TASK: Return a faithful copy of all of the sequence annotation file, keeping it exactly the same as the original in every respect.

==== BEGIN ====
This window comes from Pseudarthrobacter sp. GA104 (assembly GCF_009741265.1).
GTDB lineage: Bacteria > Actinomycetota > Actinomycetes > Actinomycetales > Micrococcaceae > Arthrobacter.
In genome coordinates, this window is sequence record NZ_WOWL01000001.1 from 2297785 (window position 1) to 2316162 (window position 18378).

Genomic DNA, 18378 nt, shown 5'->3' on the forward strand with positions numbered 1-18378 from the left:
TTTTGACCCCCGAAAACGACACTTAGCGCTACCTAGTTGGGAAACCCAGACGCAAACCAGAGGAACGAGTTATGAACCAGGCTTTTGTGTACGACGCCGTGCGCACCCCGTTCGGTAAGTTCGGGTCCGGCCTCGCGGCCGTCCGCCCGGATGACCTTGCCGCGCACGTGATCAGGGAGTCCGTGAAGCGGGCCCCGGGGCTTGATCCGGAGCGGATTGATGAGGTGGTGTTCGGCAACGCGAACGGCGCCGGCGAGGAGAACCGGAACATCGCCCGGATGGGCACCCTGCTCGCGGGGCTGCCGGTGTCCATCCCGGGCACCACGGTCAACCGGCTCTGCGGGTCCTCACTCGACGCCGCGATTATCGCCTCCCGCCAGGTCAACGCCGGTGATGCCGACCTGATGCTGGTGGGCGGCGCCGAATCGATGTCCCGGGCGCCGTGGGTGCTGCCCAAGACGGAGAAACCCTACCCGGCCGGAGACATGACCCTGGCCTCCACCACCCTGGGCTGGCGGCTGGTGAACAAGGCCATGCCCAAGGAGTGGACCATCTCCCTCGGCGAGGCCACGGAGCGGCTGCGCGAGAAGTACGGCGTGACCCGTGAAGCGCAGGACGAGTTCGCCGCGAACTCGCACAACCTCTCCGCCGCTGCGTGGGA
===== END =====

This window comes from Pseudarthrobacter sp. GA104 (assembly GCF_009741265.1).
GTDB lineage: Bacteria > Actinomycetota > Actinomycetes > Actinomycetales > Micrococcaceae > Arthrobacter.
In genome coordinates, this window is sequence record NZ_WOWL01000001.1 from 2297785 (window position 1) to 2316162 (window position 18378).

Genomic DNA, 18378 nt, shown 5'->3' on the forward strand with positions numbered 1-18378 from the left:
TTTTGACCCCCGAAAACGACACTTAGCGCTACCTAGTTGGGAAACCCAGACGCAAACCAGAGGAACGAGTTATGAACCAGGCTTTTGTGTACGACGCCGTGCGCACCCCGTTCGGTAAGTTCGGGTCCGGCCTCGCGGCCGTCCGCCCGGATGACCTTGCCGCGCACGTGATCAGGGAGTCCGTGAAGCGGGCCCCGGGGCTTGATCCGGAGCGGATTGATGAGGTGGTGTTCGGCAACGCGAACGGCGCCGGCGAGGAGAACCGGAACATCGCCCGGATGGGCACCCTGCTCGCGGGGCTGCCGGTGTCCATCCCGGGCACCACGGTCAACCGGCTCTGCGGGTCCTCACTCGACGCCGCGATTATCGCCTCCCGCCAGGTCAACGCCGGTGATGCCGACCTGATGCTGGTGGGCGGCGCCGAATCGATGTCCCGGGCGCCGTGGGTGCTGCCCAAGACGGAGAAACCCTACCCGGCCGGAGACATGACCCTGGCCTCCACCACCCTGGGCTGGCGGCTGGTGAACAAGGCCATGCCCAAGGAGTGGACCATCTCCCTCGGCGAGGCCACGGAGCGGCTGCGCGAGAAGTACGGCGTGACCCGTGAAGCGCAGGACGAGTTCGCCGCGAACTCGCACAACCTCTCCGCCGCTGCGTGGGA